The new year brought a new French law into effect, allowing employees to ignore work emails after hours.
The law, dubbed the "right to disconnect," was introduced in May 2016, and was enacted on Sunday. Companies of more than 50 employees now must set up hours when workers are not supposed to send or respond to emails, normally during evenings and weekends.
It follows France's move to make all work weeks 35 hours, put in place in 2000 to encourage companies to hire more people. However, many industries are granted exemptions.
"On the one hand, change is hard, but on the other hand, for almost every other century, we didn't do this," said Mary LoVerde, a work-life balance expert. "We still made a lot of progress. I'm thrilled with this law because of all of the benefits that there will be for the employees and the businesses. We now know that burning people out has detriments that live on for both businesses and people."
The law speaks to the challenges technology poses for workers, said JP Gownder, a vice president and principal analyst with Forrester. "Always-connected, anytime access has severely eroded work-life balance for many classes of workers," Gownder said. "But the law itself might have unintended consequences, like larger companies locating jobs outside France, or making workers choose between the law and the quality of their work. It remains to be seen how it will play out."
Another question remains: How will this law impact IT professionals, who often work on-call after hours to address emergencies? LoVerde said companies will figure it out, and possibly have some employees work evenings and disconnect during the day.
A recent report from the London-based Future Work Centre called email a "double-edged sword" in terms of workplace productivity, in that it allows employees to communicate easily, but is also a source of stress and distraction. The researchers found that employees who leave their email on all day were much more likely to report feeling pressured, and that checking email early in the morning or late at night was associated with higher levels of pressure.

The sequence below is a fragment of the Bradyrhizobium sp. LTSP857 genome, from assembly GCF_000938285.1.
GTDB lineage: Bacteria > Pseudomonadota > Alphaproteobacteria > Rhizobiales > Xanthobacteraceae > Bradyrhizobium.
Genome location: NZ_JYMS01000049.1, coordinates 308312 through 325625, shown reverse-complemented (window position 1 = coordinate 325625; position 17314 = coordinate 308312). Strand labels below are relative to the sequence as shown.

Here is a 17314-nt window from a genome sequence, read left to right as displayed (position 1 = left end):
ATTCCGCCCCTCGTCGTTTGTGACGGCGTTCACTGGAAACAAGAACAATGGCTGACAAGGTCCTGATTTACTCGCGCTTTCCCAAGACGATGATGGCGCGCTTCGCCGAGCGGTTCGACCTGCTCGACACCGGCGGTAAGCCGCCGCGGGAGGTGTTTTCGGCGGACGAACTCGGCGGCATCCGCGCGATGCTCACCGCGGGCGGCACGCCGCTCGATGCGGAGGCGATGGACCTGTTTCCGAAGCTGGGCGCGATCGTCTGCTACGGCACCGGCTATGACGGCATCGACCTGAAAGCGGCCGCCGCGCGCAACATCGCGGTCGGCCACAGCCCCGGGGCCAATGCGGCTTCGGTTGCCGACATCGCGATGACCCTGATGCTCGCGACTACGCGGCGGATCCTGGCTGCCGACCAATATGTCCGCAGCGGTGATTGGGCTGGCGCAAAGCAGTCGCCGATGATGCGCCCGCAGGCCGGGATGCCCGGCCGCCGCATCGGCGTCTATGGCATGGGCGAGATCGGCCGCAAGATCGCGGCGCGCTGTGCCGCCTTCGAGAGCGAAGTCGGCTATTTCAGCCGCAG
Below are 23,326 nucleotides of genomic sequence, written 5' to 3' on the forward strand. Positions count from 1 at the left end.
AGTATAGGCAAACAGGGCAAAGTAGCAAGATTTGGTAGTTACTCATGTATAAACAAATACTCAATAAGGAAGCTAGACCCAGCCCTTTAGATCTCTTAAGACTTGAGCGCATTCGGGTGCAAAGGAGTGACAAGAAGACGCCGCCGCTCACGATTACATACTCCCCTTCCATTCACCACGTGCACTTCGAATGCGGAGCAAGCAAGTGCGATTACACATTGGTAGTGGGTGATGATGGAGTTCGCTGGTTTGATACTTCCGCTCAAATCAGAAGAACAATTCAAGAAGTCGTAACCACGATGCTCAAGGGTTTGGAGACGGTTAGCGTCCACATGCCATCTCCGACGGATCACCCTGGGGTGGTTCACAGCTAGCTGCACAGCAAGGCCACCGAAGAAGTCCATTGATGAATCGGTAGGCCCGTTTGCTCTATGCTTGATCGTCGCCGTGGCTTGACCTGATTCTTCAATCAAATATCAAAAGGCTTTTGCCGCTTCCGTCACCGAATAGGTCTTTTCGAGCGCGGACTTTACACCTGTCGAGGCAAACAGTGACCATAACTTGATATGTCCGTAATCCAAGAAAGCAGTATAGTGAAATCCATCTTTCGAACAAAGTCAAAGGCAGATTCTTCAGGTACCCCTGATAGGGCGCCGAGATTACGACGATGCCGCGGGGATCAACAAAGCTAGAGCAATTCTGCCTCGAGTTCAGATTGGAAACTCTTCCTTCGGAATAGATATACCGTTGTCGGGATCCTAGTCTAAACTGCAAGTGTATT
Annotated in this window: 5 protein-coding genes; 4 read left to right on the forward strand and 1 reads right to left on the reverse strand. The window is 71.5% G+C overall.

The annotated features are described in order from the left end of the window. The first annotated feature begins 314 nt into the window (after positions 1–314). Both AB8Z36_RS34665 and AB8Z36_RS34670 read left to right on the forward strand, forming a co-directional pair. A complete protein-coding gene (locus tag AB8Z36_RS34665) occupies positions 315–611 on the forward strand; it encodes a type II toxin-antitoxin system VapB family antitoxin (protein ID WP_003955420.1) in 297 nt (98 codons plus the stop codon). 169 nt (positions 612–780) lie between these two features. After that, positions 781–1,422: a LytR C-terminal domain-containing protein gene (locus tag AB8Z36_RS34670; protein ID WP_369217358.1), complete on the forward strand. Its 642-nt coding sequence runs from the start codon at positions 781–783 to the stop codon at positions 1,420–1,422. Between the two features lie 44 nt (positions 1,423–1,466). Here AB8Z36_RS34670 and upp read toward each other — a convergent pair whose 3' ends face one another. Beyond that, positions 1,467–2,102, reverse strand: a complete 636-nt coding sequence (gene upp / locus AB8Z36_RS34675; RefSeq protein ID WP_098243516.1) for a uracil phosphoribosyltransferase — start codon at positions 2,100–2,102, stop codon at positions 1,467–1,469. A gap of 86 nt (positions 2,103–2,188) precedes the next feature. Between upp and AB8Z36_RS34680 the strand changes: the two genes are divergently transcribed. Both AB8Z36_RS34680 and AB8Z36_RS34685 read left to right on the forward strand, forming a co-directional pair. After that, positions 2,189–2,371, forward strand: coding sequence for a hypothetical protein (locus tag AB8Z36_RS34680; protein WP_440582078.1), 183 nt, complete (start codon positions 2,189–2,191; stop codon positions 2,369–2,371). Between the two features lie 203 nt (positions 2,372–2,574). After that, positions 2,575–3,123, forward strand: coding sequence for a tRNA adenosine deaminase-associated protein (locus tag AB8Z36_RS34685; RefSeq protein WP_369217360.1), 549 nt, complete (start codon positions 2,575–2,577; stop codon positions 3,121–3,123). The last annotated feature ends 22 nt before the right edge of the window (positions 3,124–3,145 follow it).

The negative impacts of poor work life-balance are well-documented: Overwork and the resulting stress can cause numerous health problems, including impaired sleep, depression, heaving drinking, diabetes, impaired memory, and heart disease. These conditions not only hurt the employee, but also the company, in terms of turnover and rising health insurance costs.
In tech, particularly in the startup arena, there can be intense pressure to produce, Cali Williams Yost, a flexible workplace strategist and author, told TechRepublic last year. "If left unchecked, that can turn into a 24/7 reality," she said. "But there is a growing recognition that perhaps that isn't ultimately the best approach, and that you can still be productive without driving your people into the ground."
What's your opinion?
What do you think of the new French law? Do you think it could work for tech firms in other nations? Sound off in the comments.
The 3 big takeaways for TechRepublic readers
- On January 1, a new law went into effect in France that requires companies with more than 50 employees to limit the hours workers spend answering emails after work.
- The law follows France's 35 hour workweek law, which passed in 2000, and aims to improve workers' work-life balance.
- It remains to be seen how the new law will impact worker productivity, especially in tech.
- Workaholics: Let Google's machine learning tool solve your work-life balance problems (TechRepublic)
- Scheduled downtime: Why taking a break could give you a big career boost (ZDNet)
- Dogs, and other ways of creating work-life balance (TechRepublic)
- Is the new work-life paradigm a good thing? (ZDNet)
- 10 good reasons why working remotely makes sense (TechRepublic)
Alison DeNisco Rayome has nothing to disclose. She does not hold investments in the technology companies she covers.
Alison DeNisco Rayome is a Senior Editor for TechRepublic. She covers CXO, cybersecurity, and the convergence of tech and the workplace.